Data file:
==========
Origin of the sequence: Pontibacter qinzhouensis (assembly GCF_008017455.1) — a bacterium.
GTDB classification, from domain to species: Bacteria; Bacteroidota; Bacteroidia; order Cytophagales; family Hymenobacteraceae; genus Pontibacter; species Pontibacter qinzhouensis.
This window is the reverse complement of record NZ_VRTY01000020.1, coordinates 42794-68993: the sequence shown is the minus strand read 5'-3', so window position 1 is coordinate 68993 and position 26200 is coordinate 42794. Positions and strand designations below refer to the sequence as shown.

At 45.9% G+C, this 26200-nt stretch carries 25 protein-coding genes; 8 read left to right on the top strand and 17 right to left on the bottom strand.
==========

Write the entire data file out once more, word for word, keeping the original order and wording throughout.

Origin of the sequence: Pontibacter qinzhouensis (assembly GCF_008017455.1) — a bacterium.
GTDB classification, from domain to species: Bacteria; Bacteroidota; Bacteroidia; order Cytophagales; family Hymenobacteraceae; genus Pontibacter; species Pontibacter qinzhouensis.
This window is the reverse complement of record NZ_VRTY01000020.1, coordinates 42794-68993: the sequence shown is the minus strand read 5'-3', so window position 1 is coordinate 68993 and position 26200 is coordinate 42794. Positions and strand designations below refer to the sequence as shown.

At 45.9% G+C, this 26200-nt stretch carries 25 protein-coding genes; 8 read left to right on the top strand and 17 right to left on the bottom strand.